Biography of Thing and Thing in a Biography

Wednesday, 13 July 2016: 09:30
Location: Seminarraum Geschichte 1 (Main Building)
Oral Presentation
Lukasz POSLUSZNY, Adam Mickiewicz University, Poland
According to Igor Kopytoff, things also have biographies. By looking at them, one tries to find answers to the questions concerning production of them, their careers, and recognizable “ages” of their lives. That scope enables to see social values and interactions of groups mirrored in materialized dimension of things, considered as equally important actants in creating, and sustaining social life. In the presentation, therefore, I would like to look into highly materially deprived life of Nazi concentration camp prisoners, and their everyday struggle differently than we used to, that is through more materially oriented perspective, and one particular object: bread. This approach will enable me to connect the importance of bread in life of survivors after incarceration with variety of usage the object was involved in the concentration camps.

The decision to follow the bread in accounts of survivors is based on two factors. Firstly, its importance in testimonies, both in qualitative and quantitative aspects. Secondly, its recognizable presence in private and public narratives raises the question of its role in commemoration processes.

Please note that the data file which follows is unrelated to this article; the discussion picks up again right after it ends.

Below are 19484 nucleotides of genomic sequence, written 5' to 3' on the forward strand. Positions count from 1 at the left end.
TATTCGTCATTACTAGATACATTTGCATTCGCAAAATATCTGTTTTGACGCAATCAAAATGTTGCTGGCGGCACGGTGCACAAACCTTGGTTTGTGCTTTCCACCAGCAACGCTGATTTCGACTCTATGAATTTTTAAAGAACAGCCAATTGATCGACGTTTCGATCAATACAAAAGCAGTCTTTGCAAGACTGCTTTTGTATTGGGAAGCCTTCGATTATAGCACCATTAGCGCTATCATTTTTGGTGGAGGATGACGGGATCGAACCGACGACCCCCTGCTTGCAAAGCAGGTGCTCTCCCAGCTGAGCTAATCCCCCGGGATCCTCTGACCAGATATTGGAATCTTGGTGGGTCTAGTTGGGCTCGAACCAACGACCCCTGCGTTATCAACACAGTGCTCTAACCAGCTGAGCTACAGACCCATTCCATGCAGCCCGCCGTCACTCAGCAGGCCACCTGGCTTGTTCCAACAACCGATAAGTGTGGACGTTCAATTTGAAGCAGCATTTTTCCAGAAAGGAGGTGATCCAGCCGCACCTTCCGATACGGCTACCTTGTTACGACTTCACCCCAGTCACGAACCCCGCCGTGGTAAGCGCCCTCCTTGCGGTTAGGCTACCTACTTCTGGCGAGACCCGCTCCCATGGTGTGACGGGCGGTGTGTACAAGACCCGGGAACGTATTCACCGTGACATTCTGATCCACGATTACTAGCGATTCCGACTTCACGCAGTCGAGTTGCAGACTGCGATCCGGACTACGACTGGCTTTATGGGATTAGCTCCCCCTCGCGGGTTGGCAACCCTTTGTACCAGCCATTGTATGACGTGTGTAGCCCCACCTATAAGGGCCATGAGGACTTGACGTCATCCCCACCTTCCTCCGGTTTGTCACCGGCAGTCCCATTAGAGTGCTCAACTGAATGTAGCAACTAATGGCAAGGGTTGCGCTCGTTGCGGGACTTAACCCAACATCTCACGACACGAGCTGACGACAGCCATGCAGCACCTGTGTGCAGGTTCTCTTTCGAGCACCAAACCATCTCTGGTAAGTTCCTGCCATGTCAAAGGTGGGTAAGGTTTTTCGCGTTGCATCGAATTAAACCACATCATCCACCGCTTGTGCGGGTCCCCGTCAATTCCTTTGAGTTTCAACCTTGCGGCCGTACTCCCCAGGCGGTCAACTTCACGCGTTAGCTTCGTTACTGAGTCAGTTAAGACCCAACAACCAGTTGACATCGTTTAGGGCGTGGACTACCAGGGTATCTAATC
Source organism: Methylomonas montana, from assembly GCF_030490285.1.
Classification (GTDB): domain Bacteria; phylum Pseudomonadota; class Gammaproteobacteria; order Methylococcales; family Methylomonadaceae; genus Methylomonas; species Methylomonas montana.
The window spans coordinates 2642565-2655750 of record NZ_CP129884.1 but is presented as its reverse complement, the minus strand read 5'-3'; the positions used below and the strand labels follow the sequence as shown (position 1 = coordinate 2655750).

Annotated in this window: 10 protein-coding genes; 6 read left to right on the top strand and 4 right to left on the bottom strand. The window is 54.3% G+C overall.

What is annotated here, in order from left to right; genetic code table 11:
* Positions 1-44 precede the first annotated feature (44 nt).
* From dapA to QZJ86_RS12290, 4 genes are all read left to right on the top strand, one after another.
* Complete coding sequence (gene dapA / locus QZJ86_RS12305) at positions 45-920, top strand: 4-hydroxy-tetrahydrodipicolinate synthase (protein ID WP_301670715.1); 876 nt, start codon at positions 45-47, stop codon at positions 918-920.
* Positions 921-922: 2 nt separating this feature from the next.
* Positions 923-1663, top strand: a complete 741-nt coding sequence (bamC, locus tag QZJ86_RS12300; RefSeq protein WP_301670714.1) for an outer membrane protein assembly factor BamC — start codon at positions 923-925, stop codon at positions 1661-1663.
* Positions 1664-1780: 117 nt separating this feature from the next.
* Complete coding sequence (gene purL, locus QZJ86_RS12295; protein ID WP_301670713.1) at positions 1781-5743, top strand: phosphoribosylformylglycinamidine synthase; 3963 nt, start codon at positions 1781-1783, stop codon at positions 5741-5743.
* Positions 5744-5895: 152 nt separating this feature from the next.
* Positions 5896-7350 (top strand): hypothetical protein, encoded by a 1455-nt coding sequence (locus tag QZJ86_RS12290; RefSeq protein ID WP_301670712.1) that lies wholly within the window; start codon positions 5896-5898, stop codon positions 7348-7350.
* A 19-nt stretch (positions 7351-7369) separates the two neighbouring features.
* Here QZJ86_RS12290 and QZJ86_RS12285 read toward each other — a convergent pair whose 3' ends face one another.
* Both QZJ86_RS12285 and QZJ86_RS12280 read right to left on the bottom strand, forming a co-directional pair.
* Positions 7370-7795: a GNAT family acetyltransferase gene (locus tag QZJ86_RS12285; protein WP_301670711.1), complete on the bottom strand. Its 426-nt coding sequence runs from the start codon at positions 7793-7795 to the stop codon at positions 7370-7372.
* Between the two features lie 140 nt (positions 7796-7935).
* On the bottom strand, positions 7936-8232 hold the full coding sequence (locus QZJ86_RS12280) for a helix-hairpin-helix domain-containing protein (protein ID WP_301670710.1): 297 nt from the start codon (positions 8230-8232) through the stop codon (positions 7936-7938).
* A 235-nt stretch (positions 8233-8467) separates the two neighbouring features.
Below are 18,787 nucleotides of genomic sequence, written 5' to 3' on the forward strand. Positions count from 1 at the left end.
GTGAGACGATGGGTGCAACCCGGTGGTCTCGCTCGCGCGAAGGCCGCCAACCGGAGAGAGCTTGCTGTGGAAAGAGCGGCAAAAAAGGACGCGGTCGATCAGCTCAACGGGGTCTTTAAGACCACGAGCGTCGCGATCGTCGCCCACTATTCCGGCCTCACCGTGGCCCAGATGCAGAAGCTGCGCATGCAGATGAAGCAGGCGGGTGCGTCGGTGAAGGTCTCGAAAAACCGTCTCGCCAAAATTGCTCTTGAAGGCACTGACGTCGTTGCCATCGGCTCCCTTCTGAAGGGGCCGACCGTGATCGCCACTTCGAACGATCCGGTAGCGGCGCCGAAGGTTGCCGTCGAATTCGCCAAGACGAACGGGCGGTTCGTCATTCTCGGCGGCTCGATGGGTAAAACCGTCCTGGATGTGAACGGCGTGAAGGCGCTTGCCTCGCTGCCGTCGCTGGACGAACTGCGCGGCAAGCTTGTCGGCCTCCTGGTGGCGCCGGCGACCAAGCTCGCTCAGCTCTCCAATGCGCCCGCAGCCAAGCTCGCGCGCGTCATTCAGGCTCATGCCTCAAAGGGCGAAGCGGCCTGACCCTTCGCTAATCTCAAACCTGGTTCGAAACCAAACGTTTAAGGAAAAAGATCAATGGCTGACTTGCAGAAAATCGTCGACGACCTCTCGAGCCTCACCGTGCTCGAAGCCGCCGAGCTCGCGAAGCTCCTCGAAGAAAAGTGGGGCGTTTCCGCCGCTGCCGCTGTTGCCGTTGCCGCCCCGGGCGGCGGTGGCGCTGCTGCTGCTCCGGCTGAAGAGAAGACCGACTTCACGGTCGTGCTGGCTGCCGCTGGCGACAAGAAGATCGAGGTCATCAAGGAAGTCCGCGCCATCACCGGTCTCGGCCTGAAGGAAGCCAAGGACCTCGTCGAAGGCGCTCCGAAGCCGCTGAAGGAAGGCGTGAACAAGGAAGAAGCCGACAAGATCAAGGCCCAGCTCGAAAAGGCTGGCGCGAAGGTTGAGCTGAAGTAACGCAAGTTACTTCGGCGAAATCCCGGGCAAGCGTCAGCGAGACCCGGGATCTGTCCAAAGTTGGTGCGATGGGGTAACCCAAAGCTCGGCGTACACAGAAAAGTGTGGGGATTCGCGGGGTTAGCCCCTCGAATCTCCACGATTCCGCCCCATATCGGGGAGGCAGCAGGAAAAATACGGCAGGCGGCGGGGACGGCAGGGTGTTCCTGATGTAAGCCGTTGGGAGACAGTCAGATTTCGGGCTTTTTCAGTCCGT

In the presentation, the attention will be paid to different biographies of bread, which mark wide range of different cultural activities it was involved in. At first, its career evolves from an nutritive object, through currency to functional thing. Then, after the war, memory of the camp is conveyed through everyday practices related to bread: showing the great respect in which it is held, and recording the rituals and habits of camp provenance. But bread is also present as a narrative element that illustrates deeply symbolic events, both momentous and traumatic in survivors' biographies.

Research is based on the accounts which come from written texts and memoirs, Majdanek State Museum and Auschwitz-Birkenau State Museum’s archives, and narrative inquires conducted by the author with survivors.